Canada’s life insurance industry has reportedly said it will ignore the genetic test results of individuals applying for $250,000 or less of coverage – after a bill banning genetic discrimination won approval.

The development comes after The National Post reported a clash over genetic privacy and the Canadian insurance industry’s need for personal medical data to calculate risk marked the opening day of parliamentary hearings earlier this year on a Senate bill banning genetic discrimination.

The bill won approval in the Canadian Senate earlier this year.  If adopted, it would outlaw insurers and others from requiring individuals to undergo genetic testing as a condition of doing business.

Stephen Frank, senior vice-president of policy for the Canadian Life and Health Insurance Association (CLHIA), reportedly said the industry recently initiated discussions  with the provinces, which regulate insurers, to “commit to not asking for, or using, any test results” for life insurance policies of up to $250,000.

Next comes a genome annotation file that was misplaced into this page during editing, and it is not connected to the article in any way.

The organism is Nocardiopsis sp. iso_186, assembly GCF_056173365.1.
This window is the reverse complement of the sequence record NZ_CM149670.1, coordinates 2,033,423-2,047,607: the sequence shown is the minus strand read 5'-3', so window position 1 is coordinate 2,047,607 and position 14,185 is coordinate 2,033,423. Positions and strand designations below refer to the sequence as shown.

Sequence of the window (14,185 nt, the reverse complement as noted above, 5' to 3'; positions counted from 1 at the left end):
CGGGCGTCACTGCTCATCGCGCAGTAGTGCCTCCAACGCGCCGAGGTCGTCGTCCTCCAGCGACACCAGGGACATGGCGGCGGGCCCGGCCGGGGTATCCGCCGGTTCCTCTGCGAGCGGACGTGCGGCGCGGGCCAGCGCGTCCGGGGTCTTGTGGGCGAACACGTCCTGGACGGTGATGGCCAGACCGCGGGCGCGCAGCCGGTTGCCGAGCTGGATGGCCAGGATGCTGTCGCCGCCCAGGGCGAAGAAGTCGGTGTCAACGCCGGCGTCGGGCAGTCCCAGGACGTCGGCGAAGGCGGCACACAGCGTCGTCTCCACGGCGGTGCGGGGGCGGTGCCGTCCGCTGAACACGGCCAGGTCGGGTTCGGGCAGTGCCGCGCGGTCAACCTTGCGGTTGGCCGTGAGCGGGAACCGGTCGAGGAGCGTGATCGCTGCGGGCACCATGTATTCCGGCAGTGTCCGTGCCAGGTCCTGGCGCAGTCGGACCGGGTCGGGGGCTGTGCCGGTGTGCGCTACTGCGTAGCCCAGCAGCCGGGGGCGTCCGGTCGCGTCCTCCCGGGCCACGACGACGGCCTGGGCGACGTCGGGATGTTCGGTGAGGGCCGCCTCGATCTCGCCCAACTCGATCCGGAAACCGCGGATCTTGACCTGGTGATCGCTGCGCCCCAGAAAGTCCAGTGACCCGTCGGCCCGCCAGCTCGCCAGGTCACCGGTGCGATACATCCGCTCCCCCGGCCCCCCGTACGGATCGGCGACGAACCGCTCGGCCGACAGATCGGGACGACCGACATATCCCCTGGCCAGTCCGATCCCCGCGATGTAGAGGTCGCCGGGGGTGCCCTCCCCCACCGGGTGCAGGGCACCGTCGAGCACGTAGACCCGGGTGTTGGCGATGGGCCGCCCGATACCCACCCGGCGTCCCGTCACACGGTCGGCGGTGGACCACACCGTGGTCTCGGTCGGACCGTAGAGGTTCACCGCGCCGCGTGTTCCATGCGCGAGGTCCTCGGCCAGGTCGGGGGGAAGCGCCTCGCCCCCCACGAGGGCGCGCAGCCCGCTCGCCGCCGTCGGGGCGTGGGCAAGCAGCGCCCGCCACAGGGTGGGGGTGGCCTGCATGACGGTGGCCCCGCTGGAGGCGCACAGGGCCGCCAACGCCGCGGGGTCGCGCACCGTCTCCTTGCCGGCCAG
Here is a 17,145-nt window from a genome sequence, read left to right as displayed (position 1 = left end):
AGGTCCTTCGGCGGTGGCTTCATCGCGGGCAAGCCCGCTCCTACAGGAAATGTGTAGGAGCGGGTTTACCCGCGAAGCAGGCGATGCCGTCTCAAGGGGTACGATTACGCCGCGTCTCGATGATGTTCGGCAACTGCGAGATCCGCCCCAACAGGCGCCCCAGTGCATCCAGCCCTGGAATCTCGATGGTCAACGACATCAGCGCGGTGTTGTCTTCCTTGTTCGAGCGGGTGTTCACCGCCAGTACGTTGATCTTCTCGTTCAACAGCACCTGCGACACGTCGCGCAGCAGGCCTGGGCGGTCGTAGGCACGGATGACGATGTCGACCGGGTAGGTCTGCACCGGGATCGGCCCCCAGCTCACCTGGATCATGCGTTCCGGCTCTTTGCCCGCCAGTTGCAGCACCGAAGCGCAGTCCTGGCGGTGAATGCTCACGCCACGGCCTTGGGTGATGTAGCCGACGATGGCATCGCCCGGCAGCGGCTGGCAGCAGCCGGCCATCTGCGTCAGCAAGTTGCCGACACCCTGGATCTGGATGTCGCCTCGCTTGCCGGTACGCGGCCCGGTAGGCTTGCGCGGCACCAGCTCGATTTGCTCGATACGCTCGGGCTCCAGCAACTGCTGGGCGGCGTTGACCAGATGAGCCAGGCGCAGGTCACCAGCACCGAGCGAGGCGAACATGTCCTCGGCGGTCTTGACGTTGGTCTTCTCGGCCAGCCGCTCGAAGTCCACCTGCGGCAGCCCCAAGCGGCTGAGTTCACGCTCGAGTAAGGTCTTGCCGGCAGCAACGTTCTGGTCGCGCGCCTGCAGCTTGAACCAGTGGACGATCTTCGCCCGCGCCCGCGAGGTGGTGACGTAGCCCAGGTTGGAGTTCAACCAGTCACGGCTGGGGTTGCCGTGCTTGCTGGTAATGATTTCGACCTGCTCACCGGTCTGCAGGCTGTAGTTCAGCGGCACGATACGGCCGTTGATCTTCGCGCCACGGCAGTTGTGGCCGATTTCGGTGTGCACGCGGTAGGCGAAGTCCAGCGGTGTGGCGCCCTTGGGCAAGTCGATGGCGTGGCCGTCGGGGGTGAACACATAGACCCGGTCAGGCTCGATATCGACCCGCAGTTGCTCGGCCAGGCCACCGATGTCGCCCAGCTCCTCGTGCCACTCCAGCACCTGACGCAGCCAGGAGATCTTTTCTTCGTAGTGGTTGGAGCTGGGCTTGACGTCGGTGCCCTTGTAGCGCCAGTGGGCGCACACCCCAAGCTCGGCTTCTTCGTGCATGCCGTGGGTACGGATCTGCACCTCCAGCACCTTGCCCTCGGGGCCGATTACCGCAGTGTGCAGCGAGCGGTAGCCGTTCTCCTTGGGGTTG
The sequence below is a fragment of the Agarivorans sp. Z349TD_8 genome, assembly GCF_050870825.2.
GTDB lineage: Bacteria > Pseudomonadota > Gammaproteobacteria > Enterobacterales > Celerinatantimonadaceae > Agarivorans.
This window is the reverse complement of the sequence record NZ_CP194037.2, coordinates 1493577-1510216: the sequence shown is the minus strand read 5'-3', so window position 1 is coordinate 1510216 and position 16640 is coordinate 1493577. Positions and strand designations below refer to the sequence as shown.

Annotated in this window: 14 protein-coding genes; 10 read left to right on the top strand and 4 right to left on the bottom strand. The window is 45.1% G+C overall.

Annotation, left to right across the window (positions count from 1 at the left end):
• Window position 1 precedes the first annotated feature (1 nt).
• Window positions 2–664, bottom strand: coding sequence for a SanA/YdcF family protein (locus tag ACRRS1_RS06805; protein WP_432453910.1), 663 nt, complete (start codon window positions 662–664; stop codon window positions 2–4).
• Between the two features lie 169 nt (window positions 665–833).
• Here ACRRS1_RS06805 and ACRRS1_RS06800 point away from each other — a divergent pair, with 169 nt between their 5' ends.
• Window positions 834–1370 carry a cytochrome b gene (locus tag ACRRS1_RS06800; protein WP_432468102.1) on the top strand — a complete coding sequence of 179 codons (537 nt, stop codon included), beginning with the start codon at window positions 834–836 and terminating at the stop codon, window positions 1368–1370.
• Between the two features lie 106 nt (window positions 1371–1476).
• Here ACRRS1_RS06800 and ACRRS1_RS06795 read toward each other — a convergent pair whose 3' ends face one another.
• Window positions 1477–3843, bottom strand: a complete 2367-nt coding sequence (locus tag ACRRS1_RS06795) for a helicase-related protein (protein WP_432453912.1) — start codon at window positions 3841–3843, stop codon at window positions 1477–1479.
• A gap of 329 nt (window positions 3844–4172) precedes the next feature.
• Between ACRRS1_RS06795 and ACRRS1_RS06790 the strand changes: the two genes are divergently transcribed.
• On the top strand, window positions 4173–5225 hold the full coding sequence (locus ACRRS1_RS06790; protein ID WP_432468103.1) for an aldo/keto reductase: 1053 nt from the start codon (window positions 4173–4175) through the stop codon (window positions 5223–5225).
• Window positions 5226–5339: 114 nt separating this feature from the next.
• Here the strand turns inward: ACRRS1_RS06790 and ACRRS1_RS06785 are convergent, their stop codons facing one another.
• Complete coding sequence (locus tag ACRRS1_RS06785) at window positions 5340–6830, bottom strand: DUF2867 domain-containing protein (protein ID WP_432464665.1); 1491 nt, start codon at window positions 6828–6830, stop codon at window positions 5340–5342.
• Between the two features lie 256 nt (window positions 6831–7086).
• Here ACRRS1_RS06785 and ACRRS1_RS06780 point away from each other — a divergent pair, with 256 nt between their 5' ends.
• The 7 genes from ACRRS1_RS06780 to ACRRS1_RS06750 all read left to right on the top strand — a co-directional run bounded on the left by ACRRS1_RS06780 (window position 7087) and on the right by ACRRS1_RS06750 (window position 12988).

Frank was quoted as saying the concession would cover more than 85% of life insurance applications, and will address concerns around this issue for the large majority of Canadians.  He said the CLHIA hopes to have the plan in place within weeks.

If adopted, the Senate bill banning genetic discrimination would add genetic discrimination to the prohibitions in the Canada Labour Code and federal human rights and privacy acts, said the National Post.

How well do you really know your competitors?

Access the most comprehensive Company Profiles on the market, powered by GlobalData. Save hours of research. Gain competitive edge.

Company Profile – free sample

Thank you!

Your download email will arrive shortly

Not ready to buy yet? Download a free sample

We are confident about the unique quality of our Company Profiles. However, we want you to make the most beneficial decision for your business, so we offer a free sample that you can download by submitting the below form

By GlobalData

It is also said the law would bring Canada in line with all other Group of Seven nations and would be backed with criminal sanctions and maximum fines of $300,000 and $1m, depending on the severity of the offence.

The Liberal government, however, reportedly fears the law would intrude on provincial regulation of the insurance industry.

According to the National Post, insurers strongly opposed the bill, arguing they have a legitimate right to material information that helps them accurately calculate financial risk